One of the first things prospective students wonder about their study destination is the amount of money that will be necessary. Everyone coming in knows that the Dutch education system is recognized broadly as one of the best around, so perhaps a higher fee is to be expected. Others may know that among European countries, it’s not rare to find places that offer free or nearly free tuition. Of course, international students may even receive particular, paid-for study positions either through scholarships or government allocations. It’s important to know what the case is for the Netherlands, to best prepare yourself, both mentally, as well as financially. Here is included everything you’ll need to know.
Not quite; unfortunately, universities in Amsterdam and the Netherlands as a whole require you to pay a tuition fee, regardless of your country of origin. As wonderful as it may be, free education from the get-go remains a distant dream. However, there are important distinctions to make here, that will shape the amount you have to pay. For starters, there are two types of fees: one for EU/EEA nationals, or near persons (such as family members) and another for non-EU/EEA citizens. The cost for international students with no ties to the EU/EEA can be from six to ten times more than for EU/EEA nationals, which average 1500 EUR/year.
To bypass the fees, you can get a Holland scholarship based on need and merit. There’s a significant number of scholarship opportunities out there for the ones looking to turn their academic careers into success. Involving everything from STEM to the Arts, you can find one that’s right to you by searching online. Dedicated portals, both supported by the government, as well as independent ones, are at your disposal so search for the scholarships that fit you. Once you’ve found the ones you wish to apply to, collect all of the necessary documents and have an appropriate paper trail and try your luck. Even though scholarships are by no means guaranteed or even the easiest way to avoid paying hefty fees, it may work out correctly for you.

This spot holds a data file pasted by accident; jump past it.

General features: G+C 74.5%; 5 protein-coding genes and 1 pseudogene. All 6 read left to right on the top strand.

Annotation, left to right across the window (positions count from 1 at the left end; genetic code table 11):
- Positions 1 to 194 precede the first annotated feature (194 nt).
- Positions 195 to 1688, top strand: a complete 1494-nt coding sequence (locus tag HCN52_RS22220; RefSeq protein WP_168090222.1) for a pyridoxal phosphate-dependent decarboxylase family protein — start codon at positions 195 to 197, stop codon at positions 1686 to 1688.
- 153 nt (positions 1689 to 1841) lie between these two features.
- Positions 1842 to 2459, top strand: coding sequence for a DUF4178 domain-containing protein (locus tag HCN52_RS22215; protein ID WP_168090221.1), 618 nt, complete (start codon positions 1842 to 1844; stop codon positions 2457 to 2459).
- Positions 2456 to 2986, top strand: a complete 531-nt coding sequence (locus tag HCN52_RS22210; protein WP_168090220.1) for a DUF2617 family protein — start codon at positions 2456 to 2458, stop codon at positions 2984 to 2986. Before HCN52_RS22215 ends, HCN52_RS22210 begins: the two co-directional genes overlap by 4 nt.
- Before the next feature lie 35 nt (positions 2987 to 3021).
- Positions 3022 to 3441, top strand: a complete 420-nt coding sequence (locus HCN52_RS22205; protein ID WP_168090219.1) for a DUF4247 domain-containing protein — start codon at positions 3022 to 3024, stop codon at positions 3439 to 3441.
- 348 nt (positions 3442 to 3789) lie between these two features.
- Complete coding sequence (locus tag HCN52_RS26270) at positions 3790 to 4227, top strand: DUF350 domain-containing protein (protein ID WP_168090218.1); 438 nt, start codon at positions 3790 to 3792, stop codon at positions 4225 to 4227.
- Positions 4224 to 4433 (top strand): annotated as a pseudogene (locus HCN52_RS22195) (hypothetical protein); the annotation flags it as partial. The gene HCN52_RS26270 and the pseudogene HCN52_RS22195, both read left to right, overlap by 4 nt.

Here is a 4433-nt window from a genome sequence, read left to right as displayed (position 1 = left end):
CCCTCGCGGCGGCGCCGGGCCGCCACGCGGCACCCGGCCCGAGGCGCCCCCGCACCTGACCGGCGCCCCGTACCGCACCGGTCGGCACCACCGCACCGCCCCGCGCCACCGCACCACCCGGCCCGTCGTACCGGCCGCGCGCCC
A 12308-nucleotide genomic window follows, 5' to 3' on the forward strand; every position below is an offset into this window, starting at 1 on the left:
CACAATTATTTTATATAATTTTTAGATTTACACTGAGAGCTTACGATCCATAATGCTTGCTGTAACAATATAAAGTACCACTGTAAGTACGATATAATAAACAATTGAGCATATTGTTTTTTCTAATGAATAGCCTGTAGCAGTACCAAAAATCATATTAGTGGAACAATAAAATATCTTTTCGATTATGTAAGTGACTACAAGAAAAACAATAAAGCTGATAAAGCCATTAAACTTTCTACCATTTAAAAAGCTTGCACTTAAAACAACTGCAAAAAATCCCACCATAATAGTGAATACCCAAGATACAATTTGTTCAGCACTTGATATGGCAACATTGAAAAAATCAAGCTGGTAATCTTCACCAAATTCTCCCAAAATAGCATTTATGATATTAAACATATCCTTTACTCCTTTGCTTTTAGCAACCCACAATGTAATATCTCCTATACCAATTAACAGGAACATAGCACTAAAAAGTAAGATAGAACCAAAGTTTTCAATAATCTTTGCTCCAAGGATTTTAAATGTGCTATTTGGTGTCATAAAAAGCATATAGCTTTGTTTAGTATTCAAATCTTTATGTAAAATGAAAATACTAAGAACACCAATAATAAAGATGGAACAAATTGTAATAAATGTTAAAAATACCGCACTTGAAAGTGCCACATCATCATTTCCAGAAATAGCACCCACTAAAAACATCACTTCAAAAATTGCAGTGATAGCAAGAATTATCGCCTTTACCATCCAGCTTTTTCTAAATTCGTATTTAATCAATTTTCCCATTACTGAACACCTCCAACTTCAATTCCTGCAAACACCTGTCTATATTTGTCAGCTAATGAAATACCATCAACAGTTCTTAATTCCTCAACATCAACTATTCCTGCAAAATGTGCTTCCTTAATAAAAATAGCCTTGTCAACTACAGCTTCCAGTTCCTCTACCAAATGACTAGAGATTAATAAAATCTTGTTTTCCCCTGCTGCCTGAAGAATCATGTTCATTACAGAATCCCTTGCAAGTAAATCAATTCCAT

One great thing about the Netherlands is that if the tuition fees are too high, there’s a government-backed, full-package covering of a substantial loan. It is available if you meet specific criteria. It’s excellent in the sense that you have this financial safety net to fall back on, instead of having to pay significant sums of money from the very start. Student finance in the Netherlands has three main components for which you may be eligible. One consists of the loan itself, and two more aspects: student travel and student grant, which become free if you graduate within ten years.
Suppose you don’t happen to qualify for the student finance option described above. In that case, you’ll be delighted to find out there’s a wide array of student loans in the Netherlands you can take up. Each with differing terms and interest rates, you’ll be able to find one that’s perfect for you. You can now finance your studies without going broke or working full-time, by working together with a loan company to figure something out that works for you.
Finally, if you’d like to quickly pay off your tuition, and make some money on the side, internships in the Netherlands are another great bet. Get hands-on experience working with people from the same or perhaps even different fields and figure out what’s essential for you in a job. Internships and part-time work are both great ways to expand your horizons and embrace new aspects you may not have to deal with during your studies. It’s at times more stressful, and you’ll certainly be very busy. Still, all in all, it’s a rich, fulfilling experience that covers all of your bases. May not be ideal for everyone, but if you’re a hard-worker determined to succeed, it may provide excellent opportunities for you down the line.